Humans only look different to us because we have evolved a lot of facial recognition to tell people apart. In part it has to do with our highly social nature, we are one of only a few eusocial mammals. To some hypothetical sentient alien, we'd all look pretty much the same. But sheep faces look very different to other sheep, and wasps look very different to other wasps, even though they all look pretty much the same to us [2] Paper_wasp#Facial_recognition. We are rather unique in our ability to mate with someone born on the other side of the planet. Finlay's dog example is pretty good for diversity, but of course dog breeds as we know them wouldn't exist without all the artificial selection we've put them through. See Sexual_dimorphism for other examples of extreme morphological diversity in non-human animals. (Post-EC:Bowlhover has a good point about outgroup homogeneity, this is in line with the biological examples I've given) (n.b. our article doesn't mention humans as eusocial animals, but E.O. Wilson considers humans to be eusocial, and as one of the most experienced experts in the field, I trust his judgment :)SemanticMantis (talk) 15:19, 18 April 2014 (UTC)
Calling human eusocial seems like a stretch to me -- true, there's a big mystery about homosexuality in mammals, and maybe you could think of it as a non-reproductive caste; or maybe you could argue that some others avoid reproducing for economic or religious reasons and play a similar role, but by and large, humans fail this criterion. In general the rearing of others' offspring seems more than a bit hit and miss. Of course it's just semantics and you can define a term however you like, and biology doesn't know theory. But recognizing facial features seems like a skill suitable for adversaries and competitors, and is often used for this purpose in modern society. Wnt (talk) 21:13, 18 April 2014 (UTC)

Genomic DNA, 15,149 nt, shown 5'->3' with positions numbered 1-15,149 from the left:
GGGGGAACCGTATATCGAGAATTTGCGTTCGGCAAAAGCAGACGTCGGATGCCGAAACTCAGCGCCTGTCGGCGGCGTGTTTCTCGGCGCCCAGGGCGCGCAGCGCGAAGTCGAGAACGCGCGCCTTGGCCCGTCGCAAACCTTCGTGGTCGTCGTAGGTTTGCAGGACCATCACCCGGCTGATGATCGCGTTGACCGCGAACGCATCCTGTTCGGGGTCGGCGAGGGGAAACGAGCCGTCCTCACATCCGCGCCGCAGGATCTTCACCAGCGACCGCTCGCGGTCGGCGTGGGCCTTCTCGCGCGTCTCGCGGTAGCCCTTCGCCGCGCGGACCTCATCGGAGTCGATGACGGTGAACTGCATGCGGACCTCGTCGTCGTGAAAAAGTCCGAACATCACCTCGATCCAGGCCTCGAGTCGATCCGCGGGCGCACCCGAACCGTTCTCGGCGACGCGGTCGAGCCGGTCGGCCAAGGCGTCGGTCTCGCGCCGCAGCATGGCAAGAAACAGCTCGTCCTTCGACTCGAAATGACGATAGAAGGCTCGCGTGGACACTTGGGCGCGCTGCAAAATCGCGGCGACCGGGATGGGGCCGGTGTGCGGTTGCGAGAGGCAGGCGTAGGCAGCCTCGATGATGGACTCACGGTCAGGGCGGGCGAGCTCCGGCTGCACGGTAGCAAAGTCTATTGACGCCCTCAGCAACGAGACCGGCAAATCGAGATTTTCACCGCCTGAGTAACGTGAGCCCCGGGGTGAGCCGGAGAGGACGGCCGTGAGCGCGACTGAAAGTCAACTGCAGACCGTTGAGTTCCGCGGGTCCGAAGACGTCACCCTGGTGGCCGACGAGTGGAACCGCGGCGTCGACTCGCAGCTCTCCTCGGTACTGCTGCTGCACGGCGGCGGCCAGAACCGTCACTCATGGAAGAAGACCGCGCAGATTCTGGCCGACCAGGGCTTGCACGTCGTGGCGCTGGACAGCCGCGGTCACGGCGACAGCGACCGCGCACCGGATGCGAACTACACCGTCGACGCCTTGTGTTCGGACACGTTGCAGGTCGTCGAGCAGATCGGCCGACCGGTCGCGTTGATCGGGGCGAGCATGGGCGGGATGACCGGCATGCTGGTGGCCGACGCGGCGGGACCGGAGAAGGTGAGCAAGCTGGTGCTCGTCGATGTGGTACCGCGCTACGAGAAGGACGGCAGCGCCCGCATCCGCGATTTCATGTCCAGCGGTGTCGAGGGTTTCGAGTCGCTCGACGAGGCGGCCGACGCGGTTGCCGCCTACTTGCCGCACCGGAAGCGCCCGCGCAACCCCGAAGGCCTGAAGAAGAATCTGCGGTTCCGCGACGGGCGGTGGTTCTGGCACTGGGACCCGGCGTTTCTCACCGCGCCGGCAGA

My main point is that we are highly social, and highly social animals tend to be better at distinguishing individuals of that species. As you say, it also involves adversaries, competitors (and friends, mates, kin, etc). As for the terminology, I sadly didn't get to ask Wilson how he was thinking about non-reproductive members of humanity, but I bet he'd have an interesting answer :) My own interpretation is that any child that helps rear its siblings, and and ~16-30 yr old that doesn't have children, are both types of humans that help us fit the definition. Also, it would just sound weird to say that humans are "semi-social"! SemanticMantis (talk) 13:39, 19 April 2014 (UTC)
Well, the social nature of modern humans seems largely forced by recent and rapid changes in the environment. I haven't done proper reading on the topic, but IIRC a few of the loci suspected of involvement with autism are also associated with the gregarious phase of locusts. In chimps one of the important genes is present in some individuals and absent in others [3]. So I'm suspicious that if you go back a few tens of thousands of years, that something related to we call autism might have had a fairly high prevalence in the population. I suspect we should even consider the possibility that aspects of the modern environment might provide a different background with epigenetic effects that could cause it to become common again. Admittedly that is a very speculative scenario, but I just mean to illustrate that historically speaking we don't know that humans were really all that social, or would be in more natural environments. Wnt (talk) 14:59, 19 April 2014 (UTC)
Our social behaviors are absolutely under environmental control. I personally think the theory that human civilizations were born from harsh conditions to be quite compelling, e.g. [4]. If life is easy and food grows on trees, why cooperate? But if water is scarce and agriculture is hard, cooperative societies have a strong advantage. But we're rather off-topic now, so I'll just leave it there  :) SemanticMantis (talk) 15:10, 19 April 2014 (UTC)

Correlation for appearance of fruit and vegetables and their quality (redefine quality more than once if you think that helps)[edit]

Is there any reason why a particular shade/saturation of colour of, for example, lemons or limes would be of better quality for their zest or juice? I suppose better quality would be highest concentration of components of value including acids, vitamins, oils. Is there any rational reason to go for the regular lemons which look a bit nicer than the anaemic SmartPrice ones? ----Seans Potato Business 15:27, 18 April 2014 (UTC)